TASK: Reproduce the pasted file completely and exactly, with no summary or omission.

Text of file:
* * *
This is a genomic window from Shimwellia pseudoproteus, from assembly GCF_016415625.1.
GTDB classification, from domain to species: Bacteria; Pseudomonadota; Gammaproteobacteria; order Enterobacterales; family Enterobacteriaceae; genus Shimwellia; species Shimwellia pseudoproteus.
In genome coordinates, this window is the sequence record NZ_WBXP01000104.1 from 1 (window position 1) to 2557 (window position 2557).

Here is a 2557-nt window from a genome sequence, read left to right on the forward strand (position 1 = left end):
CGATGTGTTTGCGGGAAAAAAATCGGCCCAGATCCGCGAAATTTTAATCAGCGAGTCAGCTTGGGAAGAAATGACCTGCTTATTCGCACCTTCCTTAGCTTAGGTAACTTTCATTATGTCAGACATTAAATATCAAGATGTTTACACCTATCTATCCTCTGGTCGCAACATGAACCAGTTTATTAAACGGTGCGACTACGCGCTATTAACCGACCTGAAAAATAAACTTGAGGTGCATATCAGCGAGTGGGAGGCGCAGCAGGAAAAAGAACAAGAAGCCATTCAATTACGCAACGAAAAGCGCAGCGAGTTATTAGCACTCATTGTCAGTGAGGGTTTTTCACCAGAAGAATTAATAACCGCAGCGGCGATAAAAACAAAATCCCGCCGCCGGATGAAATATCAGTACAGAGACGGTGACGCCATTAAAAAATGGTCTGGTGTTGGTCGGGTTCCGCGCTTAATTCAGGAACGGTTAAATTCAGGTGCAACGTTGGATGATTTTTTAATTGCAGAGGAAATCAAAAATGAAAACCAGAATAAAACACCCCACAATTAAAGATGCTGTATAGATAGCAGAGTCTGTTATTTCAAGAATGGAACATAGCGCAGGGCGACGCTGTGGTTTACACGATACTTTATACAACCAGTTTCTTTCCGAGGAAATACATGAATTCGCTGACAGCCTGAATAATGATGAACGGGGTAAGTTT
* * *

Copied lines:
This is a genomic window from Shimwellia pseudoproteus, from assembly GCF_016415625.1.
GTDB classification, from domain to species: Bacteria; Pseudomonadota; Gammaproteobacteria; order Enterobacterales; family Enterobacteriaceae; genus Shimwellia; species Shimwellia pseudoproteus.
In genome coordinates, this window is the sequence record NZ_WBXP01000104.1 from 1 (window position 1) to 2557 (window position 2557).

Here is a 2557-nt window from a genome sequence, read left to right on the forward strand (position 1 = left end):
CGATGTGTTTGCGGGAAAAAAATCGGCCCAGATCCGCGAAATTTTAATCAGCGAGTCAGCTTGGGAAGAAATGACCTGCTTATTCGCACCTTCCTTAGCTTAGGTAACTTTCATTATGTCAGACATTAAATATCAAGATGTTTACACCTATCTATCCTCTGGTCGCAACATGAACCAGTTTATTAAACGGTGCGACTACGCGCTATTAACCGACCTGAAAAATAAACTTGAGGTGCATATCAGCGAGTGGGAGGCGCAGCAGGAAAAAGAACAAGAAGCCATTCAATTACGCAACGAAAAGCGCAGCGAGTTATTAGCACTCATTGTCAGTGAGGGTTTTTCACCAGAAGAATTAATAACCGCAGCGGCGATAAAAACAAAATCCCGCCGCCGGATGAAATATCAGTACAGAGACGGTGACGCCATTAAAAAATGGTCTGGTGTTGGTCGGGTTCCGCGCTTAATTCAGGAACGGTTAAATTCAGGTGCAACGTTGGATGATTTTTTAATTGCAGAGGAAATCAAAAATGAAAACCAGAATAAAACACCCCACAATTAAAGATGCTGTATAGATAGCAGAGTCTGTTATTTCAAGAATGGAACATAGCGCAGGGCGACGCTGTGGTTTACACGATACTTTATACAACCAGTTTCTTTCCGAGGAAATACATGAATTCGCTGACAGCCTGAATAATGATGAACGGGGTAAGTTT